What Causes the Polar Ice Caps to Melt?
Seasonal temperature variations and long-term climate change cause melting of the polar ice caps. As of 2014, temperatures in the Arctic are increasing at double the rate of elsewhere in the world. As a result, ice in the Arctic is thinning and melting. Arctic ice is decreasing by 9 percent each decade, according to data derived from NASA satellite images.
Scientists say that the melting trend is part of overall global warming that is caused by burning coal, gas and oil. The burning of fossil fuels traps gases that cause the Earth's temperature to increase.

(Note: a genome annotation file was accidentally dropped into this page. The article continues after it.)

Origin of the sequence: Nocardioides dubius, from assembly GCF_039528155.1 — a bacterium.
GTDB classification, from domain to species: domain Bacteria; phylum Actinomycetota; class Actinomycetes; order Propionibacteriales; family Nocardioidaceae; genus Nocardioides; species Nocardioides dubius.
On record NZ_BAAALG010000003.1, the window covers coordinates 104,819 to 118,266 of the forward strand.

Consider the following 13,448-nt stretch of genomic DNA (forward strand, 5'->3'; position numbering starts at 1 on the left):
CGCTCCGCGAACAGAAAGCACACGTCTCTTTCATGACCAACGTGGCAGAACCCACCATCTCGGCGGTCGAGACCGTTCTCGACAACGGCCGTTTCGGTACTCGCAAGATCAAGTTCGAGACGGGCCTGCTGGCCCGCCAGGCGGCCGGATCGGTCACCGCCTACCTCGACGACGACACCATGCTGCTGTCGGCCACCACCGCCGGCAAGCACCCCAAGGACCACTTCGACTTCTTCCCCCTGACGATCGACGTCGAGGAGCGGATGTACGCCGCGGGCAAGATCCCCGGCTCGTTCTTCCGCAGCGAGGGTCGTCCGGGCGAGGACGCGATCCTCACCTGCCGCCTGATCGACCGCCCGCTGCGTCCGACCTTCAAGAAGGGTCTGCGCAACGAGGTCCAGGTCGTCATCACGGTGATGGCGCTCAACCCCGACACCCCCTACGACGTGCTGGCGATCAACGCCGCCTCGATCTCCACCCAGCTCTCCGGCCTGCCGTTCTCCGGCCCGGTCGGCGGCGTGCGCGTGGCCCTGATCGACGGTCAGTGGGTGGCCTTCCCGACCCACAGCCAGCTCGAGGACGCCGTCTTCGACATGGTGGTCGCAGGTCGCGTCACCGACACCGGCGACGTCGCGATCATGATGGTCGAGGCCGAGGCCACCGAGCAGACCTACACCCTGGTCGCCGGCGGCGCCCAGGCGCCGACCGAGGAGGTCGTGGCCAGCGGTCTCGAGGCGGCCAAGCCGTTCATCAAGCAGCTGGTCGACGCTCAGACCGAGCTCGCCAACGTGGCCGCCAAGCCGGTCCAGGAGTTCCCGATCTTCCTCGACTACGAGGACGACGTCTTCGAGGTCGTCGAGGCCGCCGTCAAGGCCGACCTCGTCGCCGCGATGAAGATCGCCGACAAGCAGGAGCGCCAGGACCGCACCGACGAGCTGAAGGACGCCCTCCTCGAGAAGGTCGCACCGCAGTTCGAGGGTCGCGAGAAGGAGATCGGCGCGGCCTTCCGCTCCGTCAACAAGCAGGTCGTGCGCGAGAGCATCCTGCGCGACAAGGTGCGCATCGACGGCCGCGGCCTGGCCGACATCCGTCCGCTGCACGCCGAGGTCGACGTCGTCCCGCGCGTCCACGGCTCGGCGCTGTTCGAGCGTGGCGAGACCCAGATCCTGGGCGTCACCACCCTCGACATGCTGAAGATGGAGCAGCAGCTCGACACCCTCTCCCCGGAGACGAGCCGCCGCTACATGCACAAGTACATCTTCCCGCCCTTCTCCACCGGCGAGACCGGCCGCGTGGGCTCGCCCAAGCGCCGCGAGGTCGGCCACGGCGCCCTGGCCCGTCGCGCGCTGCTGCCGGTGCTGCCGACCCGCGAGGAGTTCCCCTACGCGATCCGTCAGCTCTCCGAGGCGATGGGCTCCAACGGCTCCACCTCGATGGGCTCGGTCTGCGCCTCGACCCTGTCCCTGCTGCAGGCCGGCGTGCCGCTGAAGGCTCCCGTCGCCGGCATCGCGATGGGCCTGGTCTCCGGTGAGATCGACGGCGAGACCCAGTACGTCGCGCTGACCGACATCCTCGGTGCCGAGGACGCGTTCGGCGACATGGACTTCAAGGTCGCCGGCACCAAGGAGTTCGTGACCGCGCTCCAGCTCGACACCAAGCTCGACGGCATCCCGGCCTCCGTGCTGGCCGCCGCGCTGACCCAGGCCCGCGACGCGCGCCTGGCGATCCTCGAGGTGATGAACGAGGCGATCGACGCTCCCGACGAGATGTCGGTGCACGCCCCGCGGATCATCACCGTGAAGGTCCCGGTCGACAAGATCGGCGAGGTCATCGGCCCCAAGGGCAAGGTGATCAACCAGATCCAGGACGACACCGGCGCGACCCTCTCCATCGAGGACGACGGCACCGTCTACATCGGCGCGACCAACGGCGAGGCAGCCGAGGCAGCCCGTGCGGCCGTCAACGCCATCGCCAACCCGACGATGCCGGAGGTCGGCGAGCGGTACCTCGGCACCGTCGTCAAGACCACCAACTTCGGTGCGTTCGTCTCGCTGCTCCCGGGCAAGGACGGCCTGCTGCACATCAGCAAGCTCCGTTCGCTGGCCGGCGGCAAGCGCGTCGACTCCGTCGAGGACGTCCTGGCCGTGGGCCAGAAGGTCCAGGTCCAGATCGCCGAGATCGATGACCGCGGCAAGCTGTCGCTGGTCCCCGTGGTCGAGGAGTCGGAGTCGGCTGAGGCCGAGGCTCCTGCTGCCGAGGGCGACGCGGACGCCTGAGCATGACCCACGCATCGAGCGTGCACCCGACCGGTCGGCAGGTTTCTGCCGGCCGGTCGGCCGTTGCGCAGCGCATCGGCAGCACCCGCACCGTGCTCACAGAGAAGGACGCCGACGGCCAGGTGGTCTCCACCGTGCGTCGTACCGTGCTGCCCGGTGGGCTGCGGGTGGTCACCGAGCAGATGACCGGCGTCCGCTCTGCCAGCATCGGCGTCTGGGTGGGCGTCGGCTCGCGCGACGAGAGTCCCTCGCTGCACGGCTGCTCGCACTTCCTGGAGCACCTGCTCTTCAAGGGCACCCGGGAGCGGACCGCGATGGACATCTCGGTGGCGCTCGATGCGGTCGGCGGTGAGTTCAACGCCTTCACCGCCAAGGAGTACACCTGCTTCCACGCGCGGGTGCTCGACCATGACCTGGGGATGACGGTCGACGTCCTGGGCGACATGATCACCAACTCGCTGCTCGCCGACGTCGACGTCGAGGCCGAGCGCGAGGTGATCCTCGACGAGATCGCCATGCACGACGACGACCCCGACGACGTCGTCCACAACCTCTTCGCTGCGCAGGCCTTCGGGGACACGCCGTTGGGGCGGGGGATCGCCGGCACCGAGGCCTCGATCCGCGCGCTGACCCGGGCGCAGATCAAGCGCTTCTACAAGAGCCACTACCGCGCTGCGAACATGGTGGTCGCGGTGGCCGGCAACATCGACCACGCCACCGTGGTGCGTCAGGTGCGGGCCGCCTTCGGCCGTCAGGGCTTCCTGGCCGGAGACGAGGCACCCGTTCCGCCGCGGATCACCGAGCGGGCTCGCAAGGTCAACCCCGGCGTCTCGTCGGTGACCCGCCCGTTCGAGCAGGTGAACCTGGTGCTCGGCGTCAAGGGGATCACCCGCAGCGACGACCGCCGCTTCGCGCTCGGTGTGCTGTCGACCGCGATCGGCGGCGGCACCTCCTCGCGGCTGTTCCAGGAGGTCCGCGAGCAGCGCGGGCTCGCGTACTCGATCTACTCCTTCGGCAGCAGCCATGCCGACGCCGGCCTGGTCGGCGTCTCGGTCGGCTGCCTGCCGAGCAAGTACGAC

Between 1906 and 2005, the average temperature at the Earth's surface increased by about three-fourths of a degree Celsius. For the last half of the period, warming occurred at nearly twice the rate of the first half of the period. NASA estimates that the years between 2005 and 2010 were the warmest since temperatures have been reliably measured in the late 1800s.
Temperatures appear to have been mostly stable for up to 2,000 years prior to 1850 despite some regional variations. The increase in sea levels is consistent with data showing rising temperatures at the surface of the Earth. The Earth's oceans also show an increased temperature due to the overall warming.